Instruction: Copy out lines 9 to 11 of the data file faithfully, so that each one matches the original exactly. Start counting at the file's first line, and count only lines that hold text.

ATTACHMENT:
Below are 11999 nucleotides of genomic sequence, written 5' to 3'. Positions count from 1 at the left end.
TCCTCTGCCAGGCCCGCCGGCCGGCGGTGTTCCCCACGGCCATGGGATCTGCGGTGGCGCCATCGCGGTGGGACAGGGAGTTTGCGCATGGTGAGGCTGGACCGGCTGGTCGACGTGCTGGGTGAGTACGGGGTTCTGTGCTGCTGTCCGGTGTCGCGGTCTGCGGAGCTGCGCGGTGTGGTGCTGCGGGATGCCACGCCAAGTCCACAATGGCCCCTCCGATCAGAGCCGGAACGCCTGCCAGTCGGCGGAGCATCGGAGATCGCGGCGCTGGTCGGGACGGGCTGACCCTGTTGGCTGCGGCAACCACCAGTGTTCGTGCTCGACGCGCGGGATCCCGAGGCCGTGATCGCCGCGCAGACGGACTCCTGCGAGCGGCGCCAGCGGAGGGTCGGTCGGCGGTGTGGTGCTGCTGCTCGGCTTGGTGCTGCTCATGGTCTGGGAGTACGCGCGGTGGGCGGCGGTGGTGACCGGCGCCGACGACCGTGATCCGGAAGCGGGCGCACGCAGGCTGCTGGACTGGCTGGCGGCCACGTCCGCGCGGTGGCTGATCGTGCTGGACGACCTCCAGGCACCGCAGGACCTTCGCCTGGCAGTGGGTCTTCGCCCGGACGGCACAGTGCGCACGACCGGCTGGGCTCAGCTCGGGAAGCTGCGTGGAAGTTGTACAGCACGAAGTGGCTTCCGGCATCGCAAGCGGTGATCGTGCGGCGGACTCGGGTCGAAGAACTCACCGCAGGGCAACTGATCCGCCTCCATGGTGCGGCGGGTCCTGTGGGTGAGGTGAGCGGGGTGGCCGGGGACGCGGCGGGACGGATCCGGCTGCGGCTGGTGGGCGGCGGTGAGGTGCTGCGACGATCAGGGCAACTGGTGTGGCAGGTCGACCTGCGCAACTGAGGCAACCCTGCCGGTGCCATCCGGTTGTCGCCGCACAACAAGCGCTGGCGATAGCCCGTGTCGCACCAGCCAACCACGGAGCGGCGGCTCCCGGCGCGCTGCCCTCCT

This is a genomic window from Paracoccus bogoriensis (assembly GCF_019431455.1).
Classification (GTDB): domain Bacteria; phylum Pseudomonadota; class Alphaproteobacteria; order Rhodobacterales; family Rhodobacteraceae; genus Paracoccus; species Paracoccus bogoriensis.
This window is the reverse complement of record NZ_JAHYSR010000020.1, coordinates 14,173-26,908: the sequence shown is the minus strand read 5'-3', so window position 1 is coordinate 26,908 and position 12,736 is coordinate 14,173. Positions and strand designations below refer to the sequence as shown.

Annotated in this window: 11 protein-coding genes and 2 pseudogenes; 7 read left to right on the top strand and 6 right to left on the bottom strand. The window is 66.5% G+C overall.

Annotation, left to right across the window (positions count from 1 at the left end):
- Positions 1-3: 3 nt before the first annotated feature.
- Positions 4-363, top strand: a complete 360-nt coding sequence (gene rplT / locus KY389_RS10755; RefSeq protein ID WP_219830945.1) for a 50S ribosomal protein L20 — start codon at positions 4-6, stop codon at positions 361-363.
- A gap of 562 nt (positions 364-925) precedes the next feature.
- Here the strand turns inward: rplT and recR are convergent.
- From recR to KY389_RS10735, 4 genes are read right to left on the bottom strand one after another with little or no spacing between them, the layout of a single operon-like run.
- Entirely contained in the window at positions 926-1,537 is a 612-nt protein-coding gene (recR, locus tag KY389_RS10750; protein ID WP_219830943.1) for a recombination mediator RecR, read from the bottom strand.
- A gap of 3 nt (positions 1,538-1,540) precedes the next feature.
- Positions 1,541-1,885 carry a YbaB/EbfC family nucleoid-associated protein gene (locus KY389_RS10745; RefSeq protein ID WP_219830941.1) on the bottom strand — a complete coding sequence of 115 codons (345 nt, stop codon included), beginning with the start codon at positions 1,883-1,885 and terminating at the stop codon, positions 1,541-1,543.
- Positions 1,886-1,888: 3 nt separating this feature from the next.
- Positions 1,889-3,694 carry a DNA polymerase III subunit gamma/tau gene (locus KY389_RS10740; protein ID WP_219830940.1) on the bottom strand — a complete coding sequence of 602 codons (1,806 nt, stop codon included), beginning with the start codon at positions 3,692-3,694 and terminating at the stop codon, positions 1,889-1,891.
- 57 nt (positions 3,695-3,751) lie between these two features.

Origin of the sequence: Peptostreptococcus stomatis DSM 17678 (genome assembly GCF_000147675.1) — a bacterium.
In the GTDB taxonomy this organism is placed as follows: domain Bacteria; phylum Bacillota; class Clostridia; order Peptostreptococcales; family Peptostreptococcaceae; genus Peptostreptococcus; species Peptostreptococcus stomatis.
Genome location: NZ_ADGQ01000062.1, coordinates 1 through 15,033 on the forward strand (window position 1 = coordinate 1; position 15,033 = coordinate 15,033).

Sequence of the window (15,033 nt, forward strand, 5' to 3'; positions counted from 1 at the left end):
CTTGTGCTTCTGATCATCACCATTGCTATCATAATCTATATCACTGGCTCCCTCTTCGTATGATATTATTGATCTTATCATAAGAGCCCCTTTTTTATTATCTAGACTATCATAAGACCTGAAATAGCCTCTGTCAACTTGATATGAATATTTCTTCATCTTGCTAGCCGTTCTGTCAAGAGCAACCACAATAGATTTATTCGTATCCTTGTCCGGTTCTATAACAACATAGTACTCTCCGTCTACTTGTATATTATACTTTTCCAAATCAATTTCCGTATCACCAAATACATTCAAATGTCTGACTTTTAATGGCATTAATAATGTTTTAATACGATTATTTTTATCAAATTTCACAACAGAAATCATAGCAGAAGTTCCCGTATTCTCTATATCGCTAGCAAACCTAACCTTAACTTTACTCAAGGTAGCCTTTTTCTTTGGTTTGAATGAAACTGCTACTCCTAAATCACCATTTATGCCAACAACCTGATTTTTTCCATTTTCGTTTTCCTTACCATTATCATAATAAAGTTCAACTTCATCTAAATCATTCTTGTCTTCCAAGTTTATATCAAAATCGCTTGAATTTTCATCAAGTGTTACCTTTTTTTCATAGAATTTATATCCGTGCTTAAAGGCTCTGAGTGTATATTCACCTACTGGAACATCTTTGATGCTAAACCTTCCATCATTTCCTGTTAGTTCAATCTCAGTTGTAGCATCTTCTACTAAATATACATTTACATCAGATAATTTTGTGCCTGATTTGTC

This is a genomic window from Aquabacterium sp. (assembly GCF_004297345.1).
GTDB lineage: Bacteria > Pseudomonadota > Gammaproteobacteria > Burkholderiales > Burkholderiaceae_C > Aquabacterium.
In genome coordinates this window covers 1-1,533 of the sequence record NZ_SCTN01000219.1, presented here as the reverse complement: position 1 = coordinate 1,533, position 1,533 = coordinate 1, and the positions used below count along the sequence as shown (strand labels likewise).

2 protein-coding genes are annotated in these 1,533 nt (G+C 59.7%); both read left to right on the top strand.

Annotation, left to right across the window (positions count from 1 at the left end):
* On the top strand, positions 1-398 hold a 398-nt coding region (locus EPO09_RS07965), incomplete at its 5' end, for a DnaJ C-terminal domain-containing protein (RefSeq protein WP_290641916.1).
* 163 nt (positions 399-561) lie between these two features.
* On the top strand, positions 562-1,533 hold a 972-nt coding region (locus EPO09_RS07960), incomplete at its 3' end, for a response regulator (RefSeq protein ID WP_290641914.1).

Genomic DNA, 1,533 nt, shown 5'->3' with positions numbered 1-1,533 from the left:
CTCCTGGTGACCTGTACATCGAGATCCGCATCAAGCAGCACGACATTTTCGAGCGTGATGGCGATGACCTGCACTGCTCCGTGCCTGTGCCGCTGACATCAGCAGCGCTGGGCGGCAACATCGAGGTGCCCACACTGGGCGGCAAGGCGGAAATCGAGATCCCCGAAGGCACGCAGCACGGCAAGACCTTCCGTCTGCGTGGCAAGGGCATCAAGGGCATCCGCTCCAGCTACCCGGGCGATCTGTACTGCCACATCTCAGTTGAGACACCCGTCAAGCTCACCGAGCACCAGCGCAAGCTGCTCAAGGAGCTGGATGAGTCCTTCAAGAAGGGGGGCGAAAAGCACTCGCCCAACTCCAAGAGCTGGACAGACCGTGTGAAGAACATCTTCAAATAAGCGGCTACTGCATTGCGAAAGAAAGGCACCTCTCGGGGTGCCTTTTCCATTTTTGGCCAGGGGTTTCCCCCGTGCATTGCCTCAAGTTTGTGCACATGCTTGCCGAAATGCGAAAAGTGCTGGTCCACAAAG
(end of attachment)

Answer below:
- Positions 4-363, top strand: a complete 360-nt coding sequence (gene rplT / locus KY389_RS10755; RefSeq protein ID WP_219830945.1) for a 50S ribosomal protein L20 — start codon at positions 4-6, stop codon at positions 361-363.
- A gap of 562 nt (positions 364-925) precedes the next feature.
- Here the strand turns inward: rplT and recR are convergent.